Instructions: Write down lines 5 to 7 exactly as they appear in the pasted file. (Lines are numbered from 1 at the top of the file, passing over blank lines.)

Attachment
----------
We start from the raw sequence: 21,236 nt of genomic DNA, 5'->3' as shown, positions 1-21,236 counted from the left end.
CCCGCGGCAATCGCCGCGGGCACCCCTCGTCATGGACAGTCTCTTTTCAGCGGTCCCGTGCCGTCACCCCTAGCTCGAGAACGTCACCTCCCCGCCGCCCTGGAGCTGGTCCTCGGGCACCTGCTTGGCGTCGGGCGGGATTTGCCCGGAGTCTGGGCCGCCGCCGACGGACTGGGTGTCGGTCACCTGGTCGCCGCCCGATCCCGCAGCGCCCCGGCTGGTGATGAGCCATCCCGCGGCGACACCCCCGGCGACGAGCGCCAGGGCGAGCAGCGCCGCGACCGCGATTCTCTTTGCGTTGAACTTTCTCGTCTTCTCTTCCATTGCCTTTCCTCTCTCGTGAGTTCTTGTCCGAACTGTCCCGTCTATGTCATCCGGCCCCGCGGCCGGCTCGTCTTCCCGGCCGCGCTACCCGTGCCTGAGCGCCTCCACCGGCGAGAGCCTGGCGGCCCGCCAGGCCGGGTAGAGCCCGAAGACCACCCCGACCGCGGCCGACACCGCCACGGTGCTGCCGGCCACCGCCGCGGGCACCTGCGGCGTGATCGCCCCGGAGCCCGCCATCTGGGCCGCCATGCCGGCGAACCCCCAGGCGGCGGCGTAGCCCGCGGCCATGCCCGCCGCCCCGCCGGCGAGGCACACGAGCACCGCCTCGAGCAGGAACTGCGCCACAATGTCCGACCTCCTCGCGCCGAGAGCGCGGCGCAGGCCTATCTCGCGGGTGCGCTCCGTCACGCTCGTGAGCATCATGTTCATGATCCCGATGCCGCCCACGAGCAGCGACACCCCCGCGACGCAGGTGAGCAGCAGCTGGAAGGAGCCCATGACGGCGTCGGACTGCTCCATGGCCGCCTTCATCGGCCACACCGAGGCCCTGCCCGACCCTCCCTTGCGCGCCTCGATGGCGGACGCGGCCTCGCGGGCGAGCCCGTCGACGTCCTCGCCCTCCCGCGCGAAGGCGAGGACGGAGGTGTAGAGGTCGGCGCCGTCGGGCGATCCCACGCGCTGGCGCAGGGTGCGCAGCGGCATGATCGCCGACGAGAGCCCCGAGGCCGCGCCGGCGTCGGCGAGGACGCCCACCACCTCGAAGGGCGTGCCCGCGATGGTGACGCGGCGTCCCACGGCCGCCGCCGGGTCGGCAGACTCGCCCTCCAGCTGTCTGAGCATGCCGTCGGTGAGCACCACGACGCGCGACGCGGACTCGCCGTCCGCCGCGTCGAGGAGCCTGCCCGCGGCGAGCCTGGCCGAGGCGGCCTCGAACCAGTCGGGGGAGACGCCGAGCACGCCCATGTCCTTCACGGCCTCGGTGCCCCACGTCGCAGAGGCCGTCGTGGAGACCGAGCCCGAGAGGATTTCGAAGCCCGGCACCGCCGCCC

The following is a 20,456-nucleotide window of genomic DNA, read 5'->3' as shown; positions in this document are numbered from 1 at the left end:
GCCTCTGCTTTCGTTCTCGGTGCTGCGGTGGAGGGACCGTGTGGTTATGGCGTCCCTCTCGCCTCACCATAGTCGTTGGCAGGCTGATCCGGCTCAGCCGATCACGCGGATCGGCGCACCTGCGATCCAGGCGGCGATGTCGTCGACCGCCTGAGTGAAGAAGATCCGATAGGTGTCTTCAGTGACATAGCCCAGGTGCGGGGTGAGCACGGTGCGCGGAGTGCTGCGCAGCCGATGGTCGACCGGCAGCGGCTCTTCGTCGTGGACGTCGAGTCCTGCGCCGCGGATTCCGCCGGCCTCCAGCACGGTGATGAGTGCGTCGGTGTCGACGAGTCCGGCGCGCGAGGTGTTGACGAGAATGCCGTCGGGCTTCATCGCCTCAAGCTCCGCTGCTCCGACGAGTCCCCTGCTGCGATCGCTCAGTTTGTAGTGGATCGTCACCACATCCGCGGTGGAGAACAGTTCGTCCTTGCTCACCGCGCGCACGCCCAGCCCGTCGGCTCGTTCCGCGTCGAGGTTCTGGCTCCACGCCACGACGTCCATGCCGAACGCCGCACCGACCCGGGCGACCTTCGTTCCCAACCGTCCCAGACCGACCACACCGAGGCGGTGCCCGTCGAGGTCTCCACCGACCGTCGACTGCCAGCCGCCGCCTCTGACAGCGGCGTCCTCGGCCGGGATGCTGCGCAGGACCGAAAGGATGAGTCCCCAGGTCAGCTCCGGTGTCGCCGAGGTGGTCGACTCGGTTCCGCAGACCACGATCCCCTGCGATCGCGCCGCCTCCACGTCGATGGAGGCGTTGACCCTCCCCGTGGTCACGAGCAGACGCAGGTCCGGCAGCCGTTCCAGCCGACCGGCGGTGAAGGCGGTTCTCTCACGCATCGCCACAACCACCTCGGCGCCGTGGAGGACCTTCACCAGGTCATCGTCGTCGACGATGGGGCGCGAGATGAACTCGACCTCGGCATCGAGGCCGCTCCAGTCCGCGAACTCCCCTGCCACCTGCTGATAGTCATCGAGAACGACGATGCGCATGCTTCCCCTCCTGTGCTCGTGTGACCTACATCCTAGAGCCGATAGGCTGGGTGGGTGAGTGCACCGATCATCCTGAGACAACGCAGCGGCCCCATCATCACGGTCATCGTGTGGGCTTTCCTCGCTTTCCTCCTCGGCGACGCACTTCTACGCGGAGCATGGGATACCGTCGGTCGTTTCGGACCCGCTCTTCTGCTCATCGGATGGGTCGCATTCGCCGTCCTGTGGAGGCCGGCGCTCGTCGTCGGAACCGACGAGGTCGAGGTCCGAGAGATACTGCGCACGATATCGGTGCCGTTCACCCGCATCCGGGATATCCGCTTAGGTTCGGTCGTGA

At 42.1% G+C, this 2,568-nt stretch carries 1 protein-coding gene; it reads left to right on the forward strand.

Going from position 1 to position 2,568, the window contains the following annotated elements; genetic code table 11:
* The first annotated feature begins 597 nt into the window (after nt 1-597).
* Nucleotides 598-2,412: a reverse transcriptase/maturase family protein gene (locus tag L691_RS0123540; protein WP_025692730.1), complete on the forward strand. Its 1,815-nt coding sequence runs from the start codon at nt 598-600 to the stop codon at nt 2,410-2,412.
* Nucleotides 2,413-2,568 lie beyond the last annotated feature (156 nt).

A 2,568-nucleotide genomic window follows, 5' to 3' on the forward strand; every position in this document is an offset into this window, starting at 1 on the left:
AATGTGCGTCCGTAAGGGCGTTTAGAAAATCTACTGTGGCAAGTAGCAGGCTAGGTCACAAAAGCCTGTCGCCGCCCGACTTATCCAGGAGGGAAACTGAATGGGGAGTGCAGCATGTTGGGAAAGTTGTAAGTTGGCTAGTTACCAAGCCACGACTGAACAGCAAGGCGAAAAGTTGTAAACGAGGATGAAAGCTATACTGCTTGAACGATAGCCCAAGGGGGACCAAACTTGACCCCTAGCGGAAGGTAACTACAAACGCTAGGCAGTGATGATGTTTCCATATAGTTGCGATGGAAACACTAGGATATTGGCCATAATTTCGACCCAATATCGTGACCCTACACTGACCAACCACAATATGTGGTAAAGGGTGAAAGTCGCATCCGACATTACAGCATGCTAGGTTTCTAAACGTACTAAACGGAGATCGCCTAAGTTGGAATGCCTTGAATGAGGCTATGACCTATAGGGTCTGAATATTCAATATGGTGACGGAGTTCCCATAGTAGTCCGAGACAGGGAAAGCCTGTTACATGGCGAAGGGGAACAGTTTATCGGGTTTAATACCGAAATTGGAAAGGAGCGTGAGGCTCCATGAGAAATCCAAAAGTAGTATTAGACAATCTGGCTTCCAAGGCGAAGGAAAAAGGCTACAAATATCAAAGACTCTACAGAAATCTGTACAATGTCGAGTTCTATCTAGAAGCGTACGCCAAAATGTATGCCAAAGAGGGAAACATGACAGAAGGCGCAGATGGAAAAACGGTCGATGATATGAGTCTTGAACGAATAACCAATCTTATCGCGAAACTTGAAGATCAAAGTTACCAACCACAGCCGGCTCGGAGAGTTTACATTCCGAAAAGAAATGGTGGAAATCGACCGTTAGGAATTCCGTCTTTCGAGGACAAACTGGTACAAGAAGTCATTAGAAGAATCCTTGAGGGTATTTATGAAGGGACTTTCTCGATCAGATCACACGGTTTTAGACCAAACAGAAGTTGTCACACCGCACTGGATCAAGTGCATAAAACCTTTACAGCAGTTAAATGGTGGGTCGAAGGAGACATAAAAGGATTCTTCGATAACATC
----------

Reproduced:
At 42.1% G+C, this 2,568-nt stretch carries 1 protein-coding gene; it reads left to right on the forward strand.

Going from position 1 to position 2,568, the window contains the following annotated elements; genetic code table 11:
* The first annotated feature begins 597 nt into the window (after nt 1-597).